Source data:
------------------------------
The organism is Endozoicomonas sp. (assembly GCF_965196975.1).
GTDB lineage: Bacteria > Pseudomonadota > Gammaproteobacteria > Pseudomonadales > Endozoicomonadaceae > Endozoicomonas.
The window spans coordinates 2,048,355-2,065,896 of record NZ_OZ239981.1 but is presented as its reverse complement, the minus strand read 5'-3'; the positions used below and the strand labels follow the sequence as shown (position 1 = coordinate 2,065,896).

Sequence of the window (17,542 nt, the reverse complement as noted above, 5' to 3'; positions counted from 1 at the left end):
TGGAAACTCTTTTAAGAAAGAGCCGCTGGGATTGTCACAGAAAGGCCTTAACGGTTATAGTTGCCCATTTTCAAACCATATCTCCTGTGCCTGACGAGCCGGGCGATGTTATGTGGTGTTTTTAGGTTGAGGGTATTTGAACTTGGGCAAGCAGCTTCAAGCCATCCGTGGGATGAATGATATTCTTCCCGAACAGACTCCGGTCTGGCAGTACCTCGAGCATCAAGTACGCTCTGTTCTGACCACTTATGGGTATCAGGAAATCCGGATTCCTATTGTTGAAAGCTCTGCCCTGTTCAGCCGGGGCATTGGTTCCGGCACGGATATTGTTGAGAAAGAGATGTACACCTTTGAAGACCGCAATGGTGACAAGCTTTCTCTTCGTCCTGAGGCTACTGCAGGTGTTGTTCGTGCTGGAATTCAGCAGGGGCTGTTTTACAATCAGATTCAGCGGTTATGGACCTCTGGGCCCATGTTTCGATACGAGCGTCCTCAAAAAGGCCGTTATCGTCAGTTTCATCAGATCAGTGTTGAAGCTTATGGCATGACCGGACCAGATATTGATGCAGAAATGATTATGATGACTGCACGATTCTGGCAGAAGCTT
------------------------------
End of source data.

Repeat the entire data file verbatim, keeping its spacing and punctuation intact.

The organism is Endozoicomonas sp. (assembly GCF_965196975.1).
GTDB lineage: Bacteria > Pseudomonadota > Gammaproteobacteria > Pseudomonadales > Endozoicomonadaceae > Endozoicomonas.
The window spans coordinates 2,048,355-2,065,896 of record NZ_OZ239981.1 but is presented as its reverse complement, the minus strand read 5'-3'; the positions used below and the strand labels follow the sequence as shown (position 1 = coordinate 2,065,896).

Sequence of the window (17,542 nt, the reverse complement as noted above, 5' to 3'; positions counted from 1 at the left end):
TGGAAACTCTTTTAAGAAAGAGCCGCTGGGATTGTCACAGAAAGGCCTTAACGGTTATAGTTGCCCATTTTCAAACCATATCTCCTGTGCCTGACGAGCCGGGCGATGTTATGTGGTGTTTTTAGGTTGAGGGTATTTGAACTTGGGCAAGCAGCTTCAAGCCATCCGTGGGATGAATGATATTCTTCCCGAACAGACTCCGGTCTGGCAGTACCTCGAGCATCAAGTACGCTCTGTTCTGACCACTTATGGGTATCAGGAAATCCGGATTCCTATTGTTGAAAGCTCTGCCCTGTTCAGCCGGGGCATTGGTTCCGGCACGGATATTGTTGAGAAAGAGATGTACACCTTTGAAGACCGCAATGGTGACAAGCTTTCTCTTCGTCCTGAGGCTACTGCAGGTGTTGTTCGTGCTGGAATTCAGCAGGGGCTGTTTTACAATCAGATTCAGCGGTTATGGACCTCTGGGCCCATGTTTCGATACGAGCGTCCTCAAAAAGGCCGTTATCGTCAGTTTCATCAGATCAGTGTTGAAGCTTATGGCATGACCGGACCAGATATTGATGCAGAAATGATTATGATGACTGCACGATTCTGGCAGAAGCTT